Download presentation

Presentation is loading. Please wait.

Published byAddison Boucher Modified over 3 years ago

1
Week 3

2
Assembly Language Programming Difficult when starting assembly programming Have to work at low level Use processor instructions >Requires detailed understanding of instructions Manage memory and register resources Benefits are significant Better understanding of how high level languages (HLL) work Knowledge of limitations of the hardware Sometimes, programmer must resort to assembly language Issues of speed and code density However, today’s HLL compilers are very powerful and can generate highly optimised code

3
Using Assembly Language EditorAssembler Linker (opt) Source Code Object Code Executable Program test.a51test.objtest.hex test.lst

4
Using Assembly Language What happens after creating executable file? Must be verified and tested!! How is this done? There are 2 basic strategies 1. Use real hardware to run and test code 2. Use simulation software to simulate the operation of a real hardware -This is the approach that we will take EditorAssemblerLinker

5
Testing and Debugging Using Assembly Language

6
Arithmetic Instructions The arithmetic instructions provide instructions for performing the basic arithmetic operations of addition, subtraction, multiplication and division on integer operands For most of the arithmetic instructions, the accumulator register acts as an operand and the location of the result E.g. ADD A,#23 All the addressing modes previously encountered can be used

7
Binary Addition Adding binary values works the same as adding decimal numbers, except now the base is different, i.e. base 2 instead of 10 Example Add these 2 four bit numbers 1 0 1 1 1 0 0 1 1 0 1 0 0 111 Carry bits

8
Arithmetic instructions: ADD The add instruction allows two 8-bit numbers to be added. As an example, lets consider the instruction ADD A,#23 and lets assume that A contains the value 31 beforehand. The outcome of the addition is as follows (23)00010111 (31)00011111 (54) 000110110 Note that the result is nine bits, but our registers are only 8 bits. The extra bit is called the carry bit and it is stored in a special register called the program status word register (PSW)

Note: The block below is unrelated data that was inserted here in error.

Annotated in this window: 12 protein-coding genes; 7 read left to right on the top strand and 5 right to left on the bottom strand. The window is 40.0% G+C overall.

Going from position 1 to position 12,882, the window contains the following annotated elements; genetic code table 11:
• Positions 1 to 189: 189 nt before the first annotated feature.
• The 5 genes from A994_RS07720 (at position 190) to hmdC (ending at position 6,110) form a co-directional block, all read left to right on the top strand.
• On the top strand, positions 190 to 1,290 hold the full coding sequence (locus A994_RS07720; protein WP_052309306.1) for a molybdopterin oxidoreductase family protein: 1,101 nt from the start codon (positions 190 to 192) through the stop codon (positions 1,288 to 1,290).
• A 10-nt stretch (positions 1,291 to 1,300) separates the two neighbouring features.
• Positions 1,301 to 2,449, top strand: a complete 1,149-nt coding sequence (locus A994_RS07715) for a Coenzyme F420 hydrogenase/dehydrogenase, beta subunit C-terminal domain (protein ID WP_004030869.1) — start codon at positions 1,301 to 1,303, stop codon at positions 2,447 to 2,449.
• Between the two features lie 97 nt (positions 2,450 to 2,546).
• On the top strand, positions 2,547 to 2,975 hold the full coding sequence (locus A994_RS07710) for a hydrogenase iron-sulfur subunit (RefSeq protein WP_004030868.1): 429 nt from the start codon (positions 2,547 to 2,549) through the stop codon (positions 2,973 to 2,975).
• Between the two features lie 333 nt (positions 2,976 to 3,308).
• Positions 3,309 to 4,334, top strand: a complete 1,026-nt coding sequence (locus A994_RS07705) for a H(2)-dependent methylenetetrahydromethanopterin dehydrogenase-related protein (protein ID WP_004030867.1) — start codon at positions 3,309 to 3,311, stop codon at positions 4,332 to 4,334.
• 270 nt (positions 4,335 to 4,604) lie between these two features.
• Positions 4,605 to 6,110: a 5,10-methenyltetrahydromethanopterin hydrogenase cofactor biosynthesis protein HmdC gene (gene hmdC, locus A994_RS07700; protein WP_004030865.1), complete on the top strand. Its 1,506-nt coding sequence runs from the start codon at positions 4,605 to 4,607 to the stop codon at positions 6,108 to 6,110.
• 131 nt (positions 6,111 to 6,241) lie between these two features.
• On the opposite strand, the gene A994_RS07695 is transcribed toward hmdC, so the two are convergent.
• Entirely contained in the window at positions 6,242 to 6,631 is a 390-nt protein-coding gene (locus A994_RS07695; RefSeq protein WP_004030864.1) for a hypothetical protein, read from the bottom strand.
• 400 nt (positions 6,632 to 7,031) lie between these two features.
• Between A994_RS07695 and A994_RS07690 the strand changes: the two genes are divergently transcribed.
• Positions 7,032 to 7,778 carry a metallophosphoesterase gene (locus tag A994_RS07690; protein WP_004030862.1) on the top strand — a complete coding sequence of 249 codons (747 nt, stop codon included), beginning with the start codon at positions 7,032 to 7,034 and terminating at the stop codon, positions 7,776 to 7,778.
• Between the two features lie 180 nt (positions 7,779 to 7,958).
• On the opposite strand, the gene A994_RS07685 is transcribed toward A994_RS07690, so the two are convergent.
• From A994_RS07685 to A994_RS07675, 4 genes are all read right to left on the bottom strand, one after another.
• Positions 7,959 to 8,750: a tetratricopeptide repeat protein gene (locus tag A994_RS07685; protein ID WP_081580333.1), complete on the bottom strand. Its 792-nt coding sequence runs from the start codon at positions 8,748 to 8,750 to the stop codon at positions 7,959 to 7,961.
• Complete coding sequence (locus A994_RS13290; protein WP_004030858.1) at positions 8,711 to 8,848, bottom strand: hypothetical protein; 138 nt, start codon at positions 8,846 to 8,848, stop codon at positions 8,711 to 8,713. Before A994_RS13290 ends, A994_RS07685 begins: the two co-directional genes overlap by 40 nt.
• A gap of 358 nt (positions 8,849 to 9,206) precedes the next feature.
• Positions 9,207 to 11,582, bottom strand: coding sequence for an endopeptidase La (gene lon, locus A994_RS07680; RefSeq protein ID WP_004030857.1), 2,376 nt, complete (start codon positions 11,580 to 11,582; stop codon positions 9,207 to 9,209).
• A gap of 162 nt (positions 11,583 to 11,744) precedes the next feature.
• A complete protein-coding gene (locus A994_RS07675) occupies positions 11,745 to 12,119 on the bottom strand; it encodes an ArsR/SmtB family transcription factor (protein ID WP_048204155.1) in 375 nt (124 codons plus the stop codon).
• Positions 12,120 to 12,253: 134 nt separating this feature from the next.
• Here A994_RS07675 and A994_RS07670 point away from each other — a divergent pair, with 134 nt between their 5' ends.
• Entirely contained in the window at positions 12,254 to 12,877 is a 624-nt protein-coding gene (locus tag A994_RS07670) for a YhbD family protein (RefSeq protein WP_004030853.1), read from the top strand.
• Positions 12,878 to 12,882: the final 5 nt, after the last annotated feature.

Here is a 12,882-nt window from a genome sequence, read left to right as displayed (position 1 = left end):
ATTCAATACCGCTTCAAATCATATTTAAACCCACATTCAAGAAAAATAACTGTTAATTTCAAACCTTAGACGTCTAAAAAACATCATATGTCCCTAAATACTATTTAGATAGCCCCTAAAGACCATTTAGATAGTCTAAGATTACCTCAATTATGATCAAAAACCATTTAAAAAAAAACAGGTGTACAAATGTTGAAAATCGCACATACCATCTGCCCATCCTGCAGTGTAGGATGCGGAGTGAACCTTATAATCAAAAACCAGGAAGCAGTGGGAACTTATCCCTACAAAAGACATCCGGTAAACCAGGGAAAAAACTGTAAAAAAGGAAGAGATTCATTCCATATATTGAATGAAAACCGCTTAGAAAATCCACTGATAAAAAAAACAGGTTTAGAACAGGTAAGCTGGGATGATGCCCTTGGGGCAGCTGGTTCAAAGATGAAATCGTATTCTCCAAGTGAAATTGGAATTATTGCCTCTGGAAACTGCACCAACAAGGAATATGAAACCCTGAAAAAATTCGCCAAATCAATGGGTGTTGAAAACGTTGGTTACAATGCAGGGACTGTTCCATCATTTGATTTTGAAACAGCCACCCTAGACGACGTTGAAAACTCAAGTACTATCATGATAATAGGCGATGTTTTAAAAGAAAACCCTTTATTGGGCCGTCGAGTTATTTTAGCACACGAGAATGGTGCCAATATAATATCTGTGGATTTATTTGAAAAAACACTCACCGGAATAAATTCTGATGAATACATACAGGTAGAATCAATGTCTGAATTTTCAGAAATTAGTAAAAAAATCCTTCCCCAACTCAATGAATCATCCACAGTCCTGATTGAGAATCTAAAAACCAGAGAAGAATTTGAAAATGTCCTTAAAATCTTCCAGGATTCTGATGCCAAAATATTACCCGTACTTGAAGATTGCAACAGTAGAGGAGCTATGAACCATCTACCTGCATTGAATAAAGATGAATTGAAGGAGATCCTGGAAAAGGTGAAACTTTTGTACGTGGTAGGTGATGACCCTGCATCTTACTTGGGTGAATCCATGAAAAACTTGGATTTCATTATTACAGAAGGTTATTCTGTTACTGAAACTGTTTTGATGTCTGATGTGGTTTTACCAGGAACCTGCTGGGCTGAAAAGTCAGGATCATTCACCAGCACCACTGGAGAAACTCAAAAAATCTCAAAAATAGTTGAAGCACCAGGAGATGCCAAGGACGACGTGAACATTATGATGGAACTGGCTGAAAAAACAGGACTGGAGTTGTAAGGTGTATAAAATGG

9
Arithmetic instructions: ADD Another example (215) 11010111 (127) 01111111 (342) 101010110 The value stored in A is 01010110 or decimal 86 and the carry bit is a 1 The examples considered so far assume unsigned numbers, I.e. no negative numbers Since an 8 bit unsigned number has the largest value of 255, the largest possible sum is 510, which can be represented by 9 bits I.e. the 8 bit result in A and the carry bit So everything is great, or is it?????

10
Number Representations Unsigned number 10010110 Has decimal value 150 Signed (2’s complement) number 10010110 Has decimal value –106 How can this be???? ANS: The MSB of a signed number (using 2’s complement) has a negative weighting

11
Number Representations UnSigned Bit weightings 128 64 32 16 8 4 2 1 Signed Bit weightings -128 64 32 16 8 4 2 1 Example 1010010 represents unsigned 160(128+32+2) Represents signed -96(-128+32+2)

12
Arithmetic instructions: ADD When dealing with 2’s complement values, can all results of additions be represented correctly? The answer is NO, but there is a way to check if the result is not correct There is an overflow (OV) bit in the PSW register which is set when the result of an arithmetic result is out of the allowable range for 2’s complement numbers See later how to access the OV bit with instructions

13
Well, normally signed numbers are needed and a 2’s complement representation is used. When using 8 bits, a 2’s complement representation allows values from –128 to +127 to represented. Consider an example Lets add 43 and –68 (43) 00101011 (-68) 11000001 (-25) 011100111 The addition operation is carried out the same as before What is important here is our (the programmer’s ) intrepretation of the bits Arithmetic instructions: ADD